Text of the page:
By Steve Moyer
The question of authority among writers nags us less today than it did in the late Middle Ages, when poets and philosophers began daring to pen their works in the vernacular. Dante’s use of Italian rather than Latin in writing the Comedy was audacious and is the most telling example. But the Florentine had more to contend with than just establishing Italian as a valid tongue of literary expression. As Albert Russell Ascoli demonstrates in Dante and the Making of a Modern Author, he had to reckon with concepts governing the authority to write in the first place.
“In the Middle Ages,” writes Ascoli, who received NEH funding for his book, “an ‘author’ (Latin auctor and autor; Italian autore) was not any old writer of literature, but instead, and against the modern definition, a person who possessed auctoritas, and who might also have produced texts that were known as auctoritates.” So, the Latin word “auctor,” meaning, here, someone with expertise on a particular subject, did not share the meaning we associate with “creative writer.” This concept of authorship was in tension with an emerging usage of the word in reference to, as Ascoli quotes St. Bonaventure, “any person who writes a book.”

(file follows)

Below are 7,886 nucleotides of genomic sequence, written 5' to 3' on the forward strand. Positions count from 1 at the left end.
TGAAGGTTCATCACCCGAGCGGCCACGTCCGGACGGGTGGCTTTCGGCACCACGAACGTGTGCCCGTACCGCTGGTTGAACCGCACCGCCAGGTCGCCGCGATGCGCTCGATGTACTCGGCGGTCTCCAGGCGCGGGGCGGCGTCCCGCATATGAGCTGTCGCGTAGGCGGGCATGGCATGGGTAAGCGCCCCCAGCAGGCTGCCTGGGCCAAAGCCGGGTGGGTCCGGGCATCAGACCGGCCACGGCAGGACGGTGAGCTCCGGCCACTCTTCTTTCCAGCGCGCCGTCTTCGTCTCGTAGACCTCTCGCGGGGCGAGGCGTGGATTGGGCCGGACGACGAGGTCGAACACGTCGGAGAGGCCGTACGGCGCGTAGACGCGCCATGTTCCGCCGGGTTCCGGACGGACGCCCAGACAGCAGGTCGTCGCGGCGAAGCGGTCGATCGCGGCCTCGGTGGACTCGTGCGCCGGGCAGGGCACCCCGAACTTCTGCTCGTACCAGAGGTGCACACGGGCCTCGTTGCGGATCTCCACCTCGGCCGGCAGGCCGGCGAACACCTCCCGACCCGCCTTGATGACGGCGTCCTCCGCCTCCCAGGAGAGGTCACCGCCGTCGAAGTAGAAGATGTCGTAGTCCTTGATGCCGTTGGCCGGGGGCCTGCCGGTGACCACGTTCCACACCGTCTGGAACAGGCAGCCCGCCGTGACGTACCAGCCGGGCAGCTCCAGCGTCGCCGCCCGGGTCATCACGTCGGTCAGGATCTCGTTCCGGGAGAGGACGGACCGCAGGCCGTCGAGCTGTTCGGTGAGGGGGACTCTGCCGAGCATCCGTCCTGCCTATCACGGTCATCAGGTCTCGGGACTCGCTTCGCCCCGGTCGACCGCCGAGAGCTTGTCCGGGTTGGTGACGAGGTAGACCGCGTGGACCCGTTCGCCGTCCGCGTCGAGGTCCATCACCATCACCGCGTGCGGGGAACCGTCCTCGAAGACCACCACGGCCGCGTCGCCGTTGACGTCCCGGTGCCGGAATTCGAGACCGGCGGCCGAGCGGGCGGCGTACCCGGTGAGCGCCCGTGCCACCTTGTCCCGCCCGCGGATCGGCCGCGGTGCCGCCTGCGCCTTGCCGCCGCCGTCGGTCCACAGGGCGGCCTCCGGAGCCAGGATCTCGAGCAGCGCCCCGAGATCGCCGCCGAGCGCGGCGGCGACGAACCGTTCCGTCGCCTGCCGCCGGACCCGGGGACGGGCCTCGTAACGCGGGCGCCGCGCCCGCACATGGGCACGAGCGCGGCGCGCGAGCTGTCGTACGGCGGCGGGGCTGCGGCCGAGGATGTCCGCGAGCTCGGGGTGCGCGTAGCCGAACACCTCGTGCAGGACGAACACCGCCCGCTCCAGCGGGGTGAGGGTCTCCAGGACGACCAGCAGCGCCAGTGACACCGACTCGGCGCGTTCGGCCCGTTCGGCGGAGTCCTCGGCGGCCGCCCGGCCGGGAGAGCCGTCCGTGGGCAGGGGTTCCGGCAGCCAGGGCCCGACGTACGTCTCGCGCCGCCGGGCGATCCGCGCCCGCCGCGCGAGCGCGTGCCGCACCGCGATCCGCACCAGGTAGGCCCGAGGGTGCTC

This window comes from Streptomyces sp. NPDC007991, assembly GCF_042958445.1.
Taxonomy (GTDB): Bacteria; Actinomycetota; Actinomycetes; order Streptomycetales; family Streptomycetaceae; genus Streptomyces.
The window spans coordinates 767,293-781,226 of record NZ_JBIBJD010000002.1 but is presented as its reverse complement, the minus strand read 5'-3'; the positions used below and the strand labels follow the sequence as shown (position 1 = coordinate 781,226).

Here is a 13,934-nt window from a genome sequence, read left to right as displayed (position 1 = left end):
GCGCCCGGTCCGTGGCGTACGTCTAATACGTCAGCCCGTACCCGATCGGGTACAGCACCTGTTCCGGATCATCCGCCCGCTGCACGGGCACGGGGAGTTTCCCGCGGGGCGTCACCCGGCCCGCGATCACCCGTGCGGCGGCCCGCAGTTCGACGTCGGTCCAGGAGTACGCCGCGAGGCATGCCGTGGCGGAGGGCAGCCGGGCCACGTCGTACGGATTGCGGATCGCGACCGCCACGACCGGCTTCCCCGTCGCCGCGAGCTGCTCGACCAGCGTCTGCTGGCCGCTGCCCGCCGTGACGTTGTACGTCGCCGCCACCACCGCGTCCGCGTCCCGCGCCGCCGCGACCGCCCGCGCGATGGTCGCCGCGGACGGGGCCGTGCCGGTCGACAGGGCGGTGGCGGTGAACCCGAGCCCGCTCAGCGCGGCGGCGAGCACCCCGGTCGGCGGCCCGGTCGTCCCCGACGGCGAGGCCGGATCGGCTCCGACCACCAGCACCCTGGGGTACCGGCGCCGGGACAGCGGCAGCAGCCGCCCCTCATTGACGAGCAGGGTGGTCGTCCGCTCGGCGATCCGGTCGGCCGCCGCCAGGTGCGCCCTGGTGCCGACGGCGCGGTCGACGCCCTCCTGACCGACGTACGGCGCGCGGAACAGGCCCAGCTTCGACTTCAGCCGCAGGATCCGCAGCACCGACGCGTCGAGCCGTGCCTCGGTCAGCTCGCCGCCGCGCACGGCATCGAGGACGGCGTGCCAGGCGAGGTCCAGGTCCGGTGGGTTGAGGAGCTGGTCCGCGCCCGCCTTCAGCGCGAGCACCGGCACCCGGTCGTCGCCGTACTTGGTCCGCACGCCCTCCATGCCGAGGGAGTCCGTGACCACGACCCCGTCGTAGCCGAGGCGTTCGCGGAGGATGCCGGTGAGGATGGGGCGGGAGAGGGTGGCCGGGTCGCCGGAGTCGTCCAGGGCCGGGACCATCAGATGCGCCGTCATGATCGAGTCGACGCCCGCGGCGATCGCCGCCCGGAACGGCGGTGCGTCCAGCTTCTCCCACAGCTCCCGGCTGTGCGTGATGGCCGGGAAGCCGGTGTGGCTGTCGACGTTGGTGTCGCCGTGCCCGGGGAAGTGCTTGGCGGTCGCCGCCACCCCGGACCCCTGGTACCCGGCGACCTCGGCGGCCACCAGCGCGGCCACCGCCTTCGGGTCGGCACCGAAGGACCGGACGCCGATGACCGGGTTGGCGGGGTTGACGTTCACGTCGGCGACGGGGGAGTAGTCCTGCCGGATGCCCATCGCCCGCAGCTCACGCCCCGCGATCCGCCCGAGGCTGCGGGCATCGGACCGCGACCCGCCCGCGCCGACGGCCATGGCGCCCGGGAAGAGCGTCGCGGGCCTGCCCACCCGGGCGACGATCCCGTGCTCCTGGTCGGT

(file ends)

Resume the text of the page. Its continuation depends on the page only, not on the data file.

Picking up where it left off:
The Tuscan poet’s insertion of the venerable classical literary authority Virgil into his tale as guide solved the problem in an intriguing way. “Dante,” writes Ascoli, “has somehow, metaphorically, become Virgil’s authorial creation, his work. In reading Virgil, he has been taught by Virgil . . . and that teaching made him what he has now become. . . . This, in turn, would introduce an irony, one around which Virgil’s presence in the Commedia continuously spirals: having ‘authored’ Dante, Virgil himself has become a character in a book of which Dante is the author.” Modern bestselling novelists who don’t even have to try to wrap their minds around such feats of storytelling can simply say, “Grazie, signore. Molte grazie!”